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Correspondence regarding UK Vaccination Compensation scheme (FOI)

Correspondence regarding UK Vaccination Compensation scheme (FOI)

Produced by the Freedom of Information office
Authored by Government of Jersey and published on 11 April 2024.
Prepared internally, no external costs.


In June 2023 the Government of Jersey committed to finding a way in which Jersey could join the UK Vaccination Compensation scheme. 


Please pro vide copies of all correspondence between the Government of Jersey and Ministers, particularly for Health, Karen Wilson and Tom Binet and assistant Malcolm Ferey and Chief Ministers Kristina Moore and Lyndon Farnham, and the UK vaccine injury compensation scheme. 


Also, please detail any and all correspondence between the Ministers’ policy makers and researchers, for example, Anna Adkin and Laura Ferguson. 


A and B 

The Government of Jersey is continuing work to develop access to a vaccination damage payment scheme for those who received an approved vaccination against Covid-19 in Jersey, and this is nearing completion.  Details on how to access the scheme will be provided when it is launched. 

As this is policy under development, minutes of meetings and supporting correspondence are not published, and are exempt under Article 35 of the Freedom of Information (Jersey) Law 2011. 

The matter of vaccine compensation has been addressed in recent Freedom of Information requests, published to in September 2023, November 2023, March 2024 and linked below. The position has not changed in the interim. 

Adverse reaction compensation scheme (FOI)

Vaccine Compensation Scheme (FOI)

Compensation scheme for Covid vaccination damage (FOI)​

Article applied 

Article 35 - Formulation and development of policies

Information is qualified exempt information if it relates to the formulation or development of any proposed policy by a public authority.

Public interest considerations favouring withholding the information:

The nature of this communication is confidential, in line with longstanding and fundamental conventions in Jersey, and elsewhere (prominently in the United Kingdom’s constitution) around ministerial discussions and communication on policy under development.

Ministers must be at liberty to express their views frankly and candidly, without the fear of their views being automatically or even potentially reported in public, otherwise they might express their views less vigorously or more circumspectly, or even feel restrained from voicing them at all, for fear that they will be represented in the media, now or in the near-future, in a way that is damaging to either themselves, the government, or the Island. This is especially the case during the “live” development of policy, when a “safe space” within which discussions takes place helps with the formulation of good decisions.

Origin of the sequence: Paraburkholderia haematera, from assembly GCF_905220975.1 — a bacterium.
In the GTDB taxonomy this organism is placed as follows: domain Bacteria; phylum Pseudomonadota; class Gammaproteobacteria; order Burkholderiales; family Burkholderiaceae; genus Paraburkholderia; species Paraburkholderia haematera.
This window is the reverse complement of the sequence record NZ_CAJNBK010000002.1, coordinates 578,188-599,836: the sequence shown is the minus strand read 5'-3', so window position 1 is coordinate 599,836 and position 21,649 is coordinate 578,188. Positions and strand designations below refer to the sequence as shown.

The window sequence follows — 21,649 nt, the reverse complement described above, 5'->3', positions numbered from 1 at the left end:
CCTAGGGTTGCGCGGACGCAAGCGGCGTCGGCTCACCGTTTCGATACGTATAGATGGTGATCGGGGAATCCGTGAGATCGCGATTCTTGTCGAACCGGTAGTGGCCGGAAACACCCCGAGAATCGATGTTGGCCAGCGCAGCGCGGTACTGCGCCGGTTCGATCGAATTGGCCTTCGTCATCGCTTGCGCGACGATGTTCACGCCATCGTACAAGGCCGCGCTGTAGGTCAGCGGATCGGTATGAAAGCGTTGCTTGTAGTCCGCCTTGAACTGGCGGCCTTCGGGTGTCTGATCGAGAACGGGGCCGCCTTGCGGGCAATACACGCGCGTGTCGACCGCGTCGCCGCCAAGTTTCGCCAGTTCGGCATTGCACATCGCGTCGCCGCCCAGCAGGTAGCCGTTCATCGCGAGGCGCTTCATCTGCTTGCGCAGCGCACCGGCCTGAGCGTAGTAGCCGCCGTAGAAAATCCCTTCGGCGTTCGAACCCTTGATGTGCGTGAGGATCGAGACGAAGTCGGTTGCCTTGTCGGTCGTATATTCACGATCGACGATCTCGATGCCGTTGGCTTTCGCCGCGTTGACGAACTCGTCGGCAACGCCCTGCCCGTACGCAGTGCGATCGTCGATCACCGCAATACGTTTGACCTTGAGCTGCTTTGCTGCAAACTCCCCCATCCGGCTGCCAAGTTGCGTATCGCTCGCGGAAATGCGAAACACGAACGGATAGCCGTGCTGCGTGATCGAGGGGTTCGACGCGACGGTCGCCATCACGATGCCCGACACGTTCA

It is the case that Ministers in communication with policy officials on matters of policy under development should feel free to raise and examine all options, even those that may feel on subsequent consideration wholly inappropriate, without concern that even raising a matter could open the Minister to censure or criticism.

The risk, if publication takes place, is that discussion between Ministers (and officials) become stilted and constrained, known as the “chilling effect”, by the knowledge that such discussions could be made public, and decision-making would not have the benefit of the full range of freely expressed opinions to inform it.

Accordingly, the Scheduled Public Authority (SPA) is withholding the release of the information as it relates to the formulation and development of policy by the public authority.

Article 35 is a qualified exemption, which means that a public interest test is required to be undertaken by the SPA. On balance, and considering the above, it is  the view of the SPA that the public interest in maintaining the exemption outweighs the public interest in disclosing the information.

Once a policy is formulated and published, the public interest in withholding information relating to its formulation is diminished. However, the use of the exemption can continue to be supported if it preserves sufficient freedom during the policy formulation phase to explore options without that process being hampered by some expectation of future publication.

Noting all the above, and while the “chilling effect” arguments remain a strong basis for non-disclosure the “safe space” argument diminishes over time, especially as policy becomes finalised and public.

The Government of Jersey will provide information on the outcome of its work to access the national Vaccine Damage Payment Scheme when this project has been completed.  This work is at an advanced stage of development, and it is anticipated that this information will be released shortly.

This response delivers a reasonable balance, under the Law, between the need for transparency and accountability, and good decision-making by public authorities. Considering these various factors, the SPA has decided to maintain this exemption.​

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